The U.S.-Japan alliance remains the cornerstone of the bilateral relationship and a bulwark for peace and prosperity in the Asia-Pacific. In the past few years, Japan has issued a new security strategy, created a national security council, and reinterpreted its constitution to permit collective self-defense. The two countries currently are reshaping the alliance based on the first new bilateral defense guidelines in almost two decades. Japan and the United States also are adapting their foreign policies, individually and together, to reflect regional and global changes.
Sasakawa USA’s Security and Foreign Affairs Program includes research, publications, and events that analyze a range of issues relevant to the U.S.-Japan alliance, while also considering Japan’s relationships with other countries. Current ongoing initiatives include the Maritime Awareness Project, a joint project with the National Bureau of Asian Research that analyzes maritime issues in the Pacific, mapping U.S.-Japan alliance structural connections, and exploring Guam relocation challenges. The program’s capstone event each year is the Sasakawa USA Annual Security Forum, a major conference on the alliance featuring high-level speakers and in-depth discussion.
Each spring, Sasakawa USA gathers key security experts and officials from government, business, think tanks, and academia in the United States and Japan for a one-day forum. In-depth discussions center around the year’s developments and new challenges regarding the U.S.-Japan alliance as well as strategies to enhance it for the future.
The U.S. military’s cooperation with the Japan Self-Defense Force (JSDF) is a core element in the U.S.-Japan alliance. This research project focuses on roles of the JSDF and how they have contributed to sustaining and expanding the U.S.-Japan alliance.
Sasakawa USA hosted a public forum and compiled a book seeking to better understand outstanding historical issues between Japan and Russia, prospects for cooperation in the fields of security, energy, trade, and investment, and the impact of these relations on the U.S.-Japan alliance.
In April 2016, Sasakawa USA and The National Bureau of Asian Research (NBR) launched the Maritime Awareness Project (MAP), a joint initiative to assist policymakers, the press, and interested public in better understanding critical maritime problems and possible routes to their peaceful resolution.
In 2013, the Sasakawa Peace Foundation, Sasakawa USA, and and the Center for Strategic and International Studies (CSIS) established the U.S.-Japan Commission on the Future of the Alliance, a bilateral commission of distinguished policymakers and scholars, to develop a strategic vision for the U.S.-Japan alliance. The Commission met numerous times over the course of three years to discuss a range of issues animating the bilateral relationship. In February 2016, the Commission released its final report proposing a shared vision for Asia and the U.S.-Japan Alliance through 2030.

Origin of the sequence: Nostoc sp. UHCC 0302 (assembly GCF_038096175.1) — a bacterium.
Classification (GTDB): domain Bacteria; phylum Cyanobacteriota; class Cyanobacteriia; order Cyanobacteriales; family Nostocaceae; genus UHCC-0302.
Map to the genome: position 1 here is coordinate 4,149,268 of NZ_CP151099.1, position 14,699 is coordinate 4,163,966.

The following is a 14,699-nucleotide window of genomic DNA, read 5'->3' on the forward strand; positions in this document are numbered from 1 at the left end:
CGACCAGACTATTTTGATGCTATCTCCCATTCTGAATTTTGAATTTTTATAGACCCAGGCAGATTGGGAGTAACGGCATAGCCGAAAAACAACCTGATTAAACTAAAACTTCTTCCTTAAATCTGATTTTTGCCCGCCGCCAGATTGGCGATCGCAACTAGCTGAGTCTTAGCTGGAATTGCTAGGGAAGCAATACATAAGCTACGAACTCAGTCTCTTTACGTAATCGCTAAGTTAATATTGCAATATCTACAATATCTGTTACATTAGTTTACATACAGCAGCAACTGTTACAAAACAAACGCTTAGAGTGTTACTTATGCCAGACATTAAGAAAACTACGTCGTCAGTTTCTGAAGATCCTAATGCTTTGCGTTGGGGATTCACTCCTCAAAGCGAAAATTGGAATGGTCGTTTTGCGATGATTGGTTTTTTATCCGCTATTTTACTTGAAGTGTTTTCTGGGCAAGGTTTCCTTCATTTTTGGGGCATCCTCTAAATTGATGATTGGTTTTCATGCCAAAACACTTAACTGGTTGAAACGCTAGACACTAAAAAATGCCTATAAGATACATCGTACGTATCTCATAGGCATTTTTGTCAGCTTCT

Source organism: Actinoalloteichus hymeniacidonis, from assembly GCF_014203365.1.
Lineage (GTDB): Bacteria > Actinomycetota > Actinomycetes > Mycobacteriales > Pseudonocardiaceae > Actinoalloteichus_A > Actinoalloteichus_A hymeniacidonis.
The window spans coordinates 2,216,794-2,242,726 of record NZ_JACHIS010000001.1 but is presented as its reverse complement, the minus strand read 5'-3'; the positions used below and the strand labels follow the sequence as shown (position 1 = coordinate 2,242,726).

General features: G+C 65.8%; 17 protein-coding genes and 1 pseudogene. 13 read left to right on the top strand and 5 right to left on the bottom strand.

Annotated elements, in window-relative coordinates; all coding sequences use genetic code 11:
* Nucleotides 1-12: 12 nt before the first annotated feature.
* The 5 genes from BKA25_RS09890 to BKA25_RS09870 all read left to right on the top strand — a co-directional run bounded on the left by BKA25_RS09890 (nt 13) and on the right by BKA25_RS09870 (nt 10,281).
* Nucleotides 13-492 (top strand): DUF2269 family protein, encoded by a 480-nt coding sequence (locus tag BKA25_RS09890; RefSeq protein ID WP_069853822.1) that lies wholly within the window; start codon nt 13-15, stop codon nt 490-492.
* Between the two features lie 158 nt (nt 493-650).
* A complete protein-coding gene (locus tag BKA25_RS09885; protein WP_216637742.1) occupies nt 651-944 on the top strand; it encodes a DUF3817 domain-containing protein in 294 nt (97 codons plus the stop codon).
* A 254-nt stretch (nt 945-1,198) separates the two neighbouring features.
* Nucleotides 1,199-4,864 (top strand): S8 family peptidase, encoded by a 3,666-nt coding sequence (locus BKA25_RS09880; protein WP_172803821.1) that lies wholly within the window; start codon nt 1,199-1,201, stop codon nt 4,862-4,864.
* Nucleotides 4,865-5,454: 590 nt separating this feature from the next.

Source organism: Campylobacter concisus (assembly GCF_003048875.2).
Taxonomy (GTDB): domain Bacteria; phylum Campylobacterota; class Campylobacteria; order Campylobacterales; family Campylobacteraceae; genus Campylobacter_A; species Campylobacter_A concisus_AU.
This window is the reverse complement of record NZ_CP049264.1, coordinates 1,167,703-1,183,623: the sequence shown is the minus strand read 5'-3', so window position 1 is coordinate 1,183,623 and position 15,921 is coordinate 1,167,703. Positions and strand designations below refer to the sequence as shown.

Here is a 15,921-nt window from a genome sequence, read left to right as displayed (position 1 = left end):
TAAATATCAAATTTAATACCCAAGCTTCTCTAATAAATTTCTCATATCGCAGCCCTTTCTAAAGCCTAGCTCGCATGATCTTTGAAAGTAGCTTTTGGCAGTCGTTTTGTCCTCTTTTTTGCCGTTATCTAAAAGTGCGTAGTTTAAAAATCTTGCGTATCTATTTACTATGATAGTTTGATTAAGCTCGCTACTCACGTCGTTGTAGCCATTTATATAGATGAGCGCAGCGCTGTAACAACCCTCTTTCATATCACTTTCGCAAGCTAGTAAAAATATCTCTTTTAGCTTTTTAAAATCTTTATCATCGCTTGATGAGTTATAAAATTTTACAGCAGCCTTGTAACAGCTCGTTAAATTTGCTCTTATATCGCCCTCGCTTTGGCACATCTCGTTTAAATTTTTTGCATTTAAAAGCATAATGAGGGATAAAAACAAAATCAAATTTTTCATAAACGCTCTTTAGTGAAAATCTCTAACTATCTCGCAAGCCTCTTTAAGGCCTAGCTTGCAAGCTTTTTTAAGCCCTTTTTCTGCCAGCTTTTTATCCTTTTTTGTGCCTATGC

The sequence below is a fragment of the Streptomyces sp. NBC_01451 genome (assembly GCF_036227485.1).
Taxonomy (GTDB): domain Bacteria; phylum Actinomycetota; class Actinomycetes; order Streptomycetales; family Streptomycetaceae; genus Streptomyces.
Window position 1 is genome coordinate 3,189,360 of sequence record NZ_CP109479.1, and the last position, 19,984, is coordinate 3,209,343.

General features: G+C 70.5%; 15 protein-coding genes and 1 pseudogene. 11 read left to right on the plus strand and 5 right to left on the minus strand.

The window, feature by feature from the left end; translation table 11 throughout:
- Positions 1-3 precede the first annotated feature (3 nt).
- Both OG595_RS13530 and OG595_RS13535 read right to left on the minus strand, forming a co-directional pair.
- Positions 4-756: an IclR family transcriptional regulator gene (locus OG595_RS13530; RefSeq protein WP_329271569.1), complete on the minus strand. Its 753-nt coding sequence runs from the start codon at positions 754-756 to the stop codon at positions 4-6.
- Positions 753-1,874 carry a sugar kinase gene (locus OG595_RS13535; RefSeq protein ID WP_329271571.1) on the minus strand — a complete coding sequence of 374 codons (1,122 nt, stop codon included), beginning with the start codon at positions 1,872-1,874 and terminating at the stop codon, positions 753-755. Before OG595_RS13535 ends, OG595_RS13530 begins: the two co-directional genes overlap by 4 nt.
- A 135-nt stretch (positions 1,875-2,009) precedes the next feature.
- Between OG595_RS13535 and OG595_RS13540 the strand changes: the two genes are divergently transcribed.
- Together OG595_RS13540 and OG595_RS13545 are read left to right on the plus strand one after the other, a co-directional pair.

Author: Sharon Burke, Senior Advisor and Program Director, New America
Categories: Sasakawa USA Alumni
The Honorable Sharon Burke participated in the Sasakawa USA 2017-2018 In-Depth Alumni Research Trip to Japan. In this paper, Burke posits that Japan–playing to its strengths as a security builder–has an opportunity to improve global readiness for the great security challenges of the later part of this century, not all of which are military in nature.
Author: Hideshi Tokuchi
China’s maritime expansion poses a threat to the sea’s power to connect in East Asia. This article discusses the following: first, China’s gray zone warfare at sea; second, China’s political warfare related to the sea; and third, measures Japan should take.
Author: Sasakawa Peace Foundation
How can the United States work with India, Japan, and Australia to promote peace, security, and economic prosperity in the Indian Ocean region? A report from the Quadrilateral Commission on Indian Ocean Security– comprised of representatives from Sasakawa Peace Foundation in Japan, Vivekananda Foundation of India, the National Security College of the Australia National University, and Sasakawa USA–makes recommendations for cooperation among major democracies.
Start-ups and their entrepreneurial leadership cannot hold off on cybersecurity: Governments can and should help
Author: Megan Stifel, Cybersecurity Policy Director, Public Knowledge
In December 2017, Sasakawa USA partnered with the Center for a New American Security (CNAS) to take a cohort of seven rising U.S. cybersecurity experts and technology entrepreneurs for a week-long study trip to Japan. Here, cohort member Megan Stifel, Cybersecurity Policy Director, Public Knowledge, writes about the challenges governments and entrepreneurs face when addressing cybersecurity.
Adm. Dennis C. Blair
Chairman and Distinguished Senior Fellow (Non-Resident)
Research Fellow and Director of the Japan-U.S. Military Program (JUMP)
Fellow for Security and Foreign Affairs
Distinguished Non-Resident Fellow
William “Bud” Roth
Non-Resident Fellow for Cybersecurity
Distinguished Non-Resident Fellow